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Open Access Publications from the University of California

Senescence chips for ultrahigh-throughput isolation and removal of senescent cells.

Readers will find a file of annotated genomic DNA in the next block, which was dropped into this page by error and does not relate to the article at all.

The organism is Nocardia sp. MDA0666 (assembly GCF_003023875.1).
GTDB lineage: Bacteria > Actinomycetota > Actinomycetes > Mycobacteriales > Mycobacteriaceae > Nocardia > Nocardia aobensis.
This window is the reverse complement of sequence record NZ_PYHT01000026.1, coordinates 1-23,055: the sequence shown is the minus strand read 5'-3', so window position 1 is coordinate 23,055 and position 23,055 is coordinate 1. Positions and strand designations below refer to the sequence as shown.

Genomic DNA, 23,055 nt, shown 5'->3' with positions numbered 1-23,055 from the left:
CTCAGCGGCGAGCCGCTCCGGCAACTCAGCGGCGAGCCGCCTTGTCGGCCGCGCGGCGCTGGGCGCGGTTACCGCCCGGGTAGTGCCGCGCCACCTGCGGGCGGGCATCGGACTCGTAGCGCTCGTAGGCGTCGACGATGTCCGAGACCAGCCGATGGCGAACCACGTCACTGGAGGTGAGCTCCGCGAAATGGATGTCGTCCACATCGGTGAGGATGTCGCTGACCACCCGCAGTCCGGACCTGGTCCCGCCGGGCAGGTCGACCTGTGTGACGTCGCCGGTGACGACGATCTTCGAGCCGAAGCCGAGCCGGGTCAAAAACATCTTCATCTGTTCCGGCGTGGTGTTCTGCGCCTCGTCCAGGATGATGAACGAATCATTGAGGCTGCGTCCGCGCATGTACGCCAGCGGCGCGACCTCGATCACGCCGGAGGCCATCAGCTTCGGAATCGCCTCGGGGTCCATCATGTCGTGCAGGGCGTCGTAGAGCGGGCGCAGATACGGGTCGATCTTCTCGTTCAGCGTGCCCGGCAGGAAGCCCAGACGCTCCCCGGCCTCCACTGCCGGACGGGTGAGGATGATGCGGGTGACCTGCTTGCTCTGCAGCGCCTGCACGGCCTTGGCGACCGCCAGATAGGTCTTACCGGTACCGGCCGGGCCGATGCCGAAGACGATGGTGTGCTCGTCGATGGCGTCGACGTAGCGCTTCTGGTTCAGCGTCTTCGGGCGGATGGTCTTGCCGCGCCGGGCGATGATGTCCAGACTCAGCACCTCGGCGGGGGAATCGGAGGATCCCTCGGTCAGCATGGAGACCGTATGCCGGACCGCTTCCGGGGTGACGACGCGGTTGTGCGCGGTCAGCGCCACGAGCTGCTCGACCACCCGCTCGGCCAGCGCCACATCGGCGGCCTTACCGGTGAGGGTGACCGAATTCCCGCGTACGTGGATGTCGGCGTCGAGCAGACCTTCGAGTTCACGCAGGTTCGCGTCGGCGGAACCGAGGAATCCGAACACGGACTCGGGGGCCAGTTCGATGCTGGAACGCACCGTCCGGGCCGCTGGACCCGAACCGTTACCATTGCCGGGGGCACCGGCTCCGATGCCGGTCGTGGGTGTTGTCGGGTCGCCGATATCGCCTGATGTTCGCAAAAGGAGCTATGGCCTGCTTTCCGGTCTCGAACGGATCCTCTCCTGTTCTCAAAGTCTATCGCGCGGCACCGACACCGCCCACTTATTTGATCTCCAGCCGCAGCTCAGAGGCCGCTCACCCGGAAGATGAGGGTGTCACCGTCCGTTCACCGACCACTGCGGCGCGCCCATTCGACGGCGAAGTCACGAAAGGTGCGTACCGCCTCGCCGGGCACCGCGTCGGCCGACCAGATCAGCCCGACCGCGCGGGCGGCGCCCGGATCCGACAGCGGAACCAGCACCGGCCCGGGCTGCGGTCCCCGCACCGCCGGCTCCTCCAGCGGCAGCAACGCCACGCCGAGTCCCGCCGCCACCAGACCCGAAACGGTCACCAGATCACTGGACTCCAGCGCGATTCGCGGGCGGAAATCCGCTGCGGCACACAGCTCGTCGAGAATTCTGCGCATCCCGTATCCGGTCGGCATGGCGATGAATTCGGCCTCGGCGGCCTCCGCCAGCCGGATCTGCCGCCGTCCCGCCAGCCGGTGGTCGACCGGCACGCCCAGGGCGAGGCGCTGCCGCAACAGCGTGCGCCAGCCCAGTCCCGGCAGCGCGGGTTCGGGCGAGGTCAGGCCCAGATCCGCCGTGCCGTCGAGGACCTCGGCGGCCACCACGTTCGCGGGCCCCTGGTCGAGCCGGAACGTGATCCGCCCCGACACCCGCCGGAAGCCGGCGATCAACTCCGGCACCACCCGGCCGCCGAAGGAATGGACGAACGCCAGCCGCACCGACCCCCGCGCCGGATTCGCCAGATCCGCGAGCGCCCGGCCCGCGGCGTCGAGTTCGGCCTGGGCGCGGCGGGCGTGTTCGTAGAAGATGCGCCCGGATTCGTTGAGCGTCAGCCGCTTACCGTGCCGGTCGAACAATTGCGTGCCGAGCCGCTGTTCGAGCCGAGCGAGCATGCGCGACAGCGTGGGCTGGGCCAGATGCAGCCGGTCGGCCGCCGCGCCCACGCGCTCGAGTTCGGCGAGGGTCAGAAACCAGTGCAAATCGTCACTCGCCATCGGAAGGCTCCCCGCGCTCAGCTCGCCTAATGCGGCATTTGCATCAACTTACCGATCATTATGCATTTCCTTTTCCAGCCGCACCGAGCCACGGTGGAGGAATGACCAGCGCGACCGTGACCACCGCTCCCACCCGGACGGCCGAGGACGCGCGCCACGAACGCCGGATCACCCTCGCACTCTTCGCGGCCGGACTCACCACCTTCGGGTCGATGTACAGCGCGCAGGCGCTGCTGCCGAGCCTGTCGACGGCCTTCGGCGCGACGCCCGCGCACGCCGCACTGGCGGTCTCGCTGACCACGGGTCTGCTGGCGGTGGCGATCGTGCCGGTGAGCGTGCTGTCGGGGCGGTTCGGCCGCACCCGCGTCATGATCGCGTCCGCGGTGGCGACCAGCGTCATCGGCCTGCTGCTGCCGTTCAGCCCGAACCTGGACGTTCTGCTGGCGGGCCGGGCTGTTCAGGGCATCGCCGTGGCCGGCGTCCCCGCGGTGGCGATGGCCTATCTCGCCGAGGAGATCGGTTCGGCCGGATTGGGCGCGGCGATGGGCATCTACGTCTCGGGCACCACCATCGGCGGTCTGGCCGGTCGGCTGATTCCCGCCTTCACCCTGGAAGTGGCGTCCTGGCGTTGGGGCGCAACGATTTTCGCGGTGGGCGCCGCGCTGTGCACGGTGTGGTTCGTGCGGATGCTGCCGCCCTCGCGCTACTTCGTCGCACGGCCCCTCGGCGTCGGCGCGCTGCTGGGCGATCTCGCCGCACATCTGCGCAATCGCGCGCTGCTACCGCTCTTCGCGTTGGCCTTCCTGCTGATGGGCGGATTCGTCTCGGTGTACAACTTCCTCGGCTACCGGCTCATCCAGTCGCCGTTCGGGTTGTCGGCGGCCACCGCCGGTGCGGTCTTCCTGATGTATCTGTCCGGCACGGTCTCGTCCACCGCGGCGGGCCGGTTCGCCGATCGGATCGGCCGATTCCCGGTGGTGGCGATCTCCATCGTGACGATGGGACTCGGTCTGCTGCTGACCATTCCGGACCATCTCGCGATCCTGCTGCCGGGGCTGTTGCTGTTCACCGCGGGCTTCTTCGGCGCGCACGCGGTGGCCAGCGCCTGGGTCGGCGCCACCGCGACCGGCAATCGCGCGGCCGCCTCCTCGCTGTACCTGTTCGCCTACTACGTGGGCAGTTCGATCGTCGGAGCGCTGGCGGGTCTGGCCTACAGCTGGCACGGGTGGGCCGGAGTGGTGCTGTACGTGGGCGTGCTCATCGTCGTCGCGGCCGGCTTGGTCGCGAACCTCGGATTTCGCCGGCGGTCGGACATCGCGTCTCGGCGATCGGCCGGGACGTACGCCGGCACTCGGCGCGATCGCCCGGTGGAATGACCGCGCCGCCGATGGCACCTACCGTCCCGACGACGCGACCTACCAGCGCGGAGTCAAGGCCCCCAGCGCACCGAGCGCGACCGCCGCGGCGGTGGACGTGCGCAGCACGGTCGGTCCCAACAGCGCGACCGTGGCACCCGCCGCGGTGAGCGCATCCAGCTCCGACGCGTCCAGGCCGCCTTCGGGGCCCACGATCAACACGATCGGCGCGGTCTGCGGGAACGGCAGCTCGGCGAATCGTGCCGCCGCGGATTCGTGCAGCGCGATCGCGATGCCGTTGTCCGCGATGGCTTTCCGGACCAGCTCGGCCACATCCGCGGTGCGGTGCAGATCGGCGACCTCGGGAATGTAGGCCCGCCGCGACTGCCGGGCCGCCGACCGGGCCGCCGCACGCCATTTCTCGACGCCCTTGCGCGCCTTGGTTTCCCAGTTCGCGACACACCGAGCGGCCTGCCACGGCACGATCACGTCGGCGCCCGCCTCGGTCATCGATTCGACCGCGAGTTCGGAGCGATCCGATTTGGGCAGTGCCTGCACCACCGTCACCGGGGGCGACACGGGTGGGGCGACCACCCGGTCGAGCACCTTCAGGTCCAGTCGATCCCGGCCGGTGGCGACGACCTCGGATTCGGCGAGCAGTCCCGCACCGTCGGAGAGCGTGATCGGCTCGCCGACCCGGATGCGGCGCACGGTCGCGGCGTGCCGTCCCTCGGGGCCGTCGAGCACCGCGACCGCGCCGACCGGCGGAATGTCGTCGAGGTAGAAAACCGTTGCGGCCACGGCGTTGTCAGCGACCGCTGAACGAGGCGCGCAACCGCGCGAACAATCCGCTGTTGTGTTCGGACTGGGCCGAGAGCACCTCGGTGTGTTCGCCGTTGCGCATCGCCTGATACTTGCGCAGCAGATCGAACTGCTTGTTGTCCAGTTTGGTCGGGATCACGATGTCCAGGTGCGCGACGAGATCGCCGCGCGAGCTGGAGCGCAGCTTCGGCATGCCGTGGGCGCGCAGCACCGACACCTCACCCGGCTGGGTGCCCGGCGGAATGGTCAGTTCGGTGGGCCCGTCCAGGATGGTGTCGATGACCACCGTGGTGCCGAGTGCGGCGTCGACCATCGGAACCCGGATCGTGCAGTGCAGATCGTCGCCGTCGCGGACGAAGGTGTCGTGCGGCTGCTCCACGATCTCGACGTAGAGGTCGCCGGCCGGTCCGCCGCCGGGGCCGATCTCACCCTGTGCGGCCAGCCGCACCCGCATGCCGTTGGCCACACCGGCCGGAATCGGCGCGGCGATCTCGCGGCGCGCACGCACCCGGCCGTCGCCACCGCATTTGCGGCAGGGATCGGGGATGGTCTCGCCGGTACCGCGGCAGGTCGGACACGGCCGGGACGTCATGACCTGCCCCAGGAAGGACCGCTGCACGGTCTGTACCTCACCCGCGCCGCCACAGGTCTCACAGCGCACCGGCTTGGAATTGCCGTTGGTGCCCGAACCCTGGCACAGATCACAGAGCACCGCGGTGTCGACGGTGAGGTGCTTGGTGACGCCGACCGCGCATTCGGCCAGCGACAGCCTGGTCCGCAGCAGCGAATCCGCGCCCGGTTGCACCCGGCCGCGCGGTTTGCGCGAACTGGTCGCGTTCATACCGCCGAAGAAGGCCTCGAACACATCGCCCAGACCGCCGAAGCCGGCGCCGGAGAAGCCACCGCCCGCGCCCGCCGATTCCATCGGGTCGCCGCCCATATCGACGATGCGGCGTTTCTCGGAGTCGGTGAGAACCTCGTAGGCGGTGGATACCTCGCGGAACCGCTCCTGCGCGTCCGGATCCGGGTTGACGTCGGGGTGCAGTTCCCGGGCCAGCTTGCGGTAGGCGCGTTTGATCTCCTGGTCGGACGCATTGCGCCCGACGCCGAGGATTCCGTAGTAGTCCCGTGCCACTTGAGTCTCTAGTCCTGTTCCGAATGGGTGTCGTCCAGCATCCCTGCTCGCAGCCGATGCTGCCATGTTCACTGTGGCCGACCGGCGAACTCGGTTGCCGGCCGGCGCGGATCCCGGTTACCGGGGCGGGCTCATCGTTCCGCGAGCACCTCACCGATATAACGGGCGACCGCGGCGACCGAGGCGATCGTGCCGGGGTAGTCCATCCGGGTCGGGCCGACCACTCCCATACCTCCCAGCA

Cellular senescence plays an important role in organismal aging and age-related diseases. However, it is challenging to isolate low numbers of senescent cells from small volumes of biofluids for downstream analysis. Furthermore, there is no technology that could selectively remove senescent cells in a high-throughput manner. In this work, we developed a novel microfluidic chip platform, termed senescence chip, for ultrahigh-throughput isolation and removal of senescent cells. The core component of our senescence chip is a slanted and tunable 3D micropillar array with a variety of shutters in the vertical direction for rapid cell sieving, taking advantage of the characteristic cell size increase during cellular senescence. The 3D configuration achieves high throughput, high recovery rate, and device robustness with minimum clogging. We demonstrated proof-of-principle applications in isolation and enumeration of senescent mesenchymal stem cells (MSCs) from undiluted human whole blood, and senescent cells from mouse bone marrow after total body irradiation, with the single-cell resolution. After scale-up to a multilayer and multichannel structure, our senescence chip achieved ultrahigh-throughput removal of senescent cells from human whole blood with an efficiency of over 70% at a flow rate of 300 ml/hr. Sensitivity and specificity of our senescence chips could be augmented with implementation of multiscale size separation, and identification of background white blood cells using their cell surface markers such as CD45. With the advantages of high throughput, robustness, and simplicity, our senescence chips may find wide applications and contribute to diagnosis and therapeutic targeting of cellular senescence.

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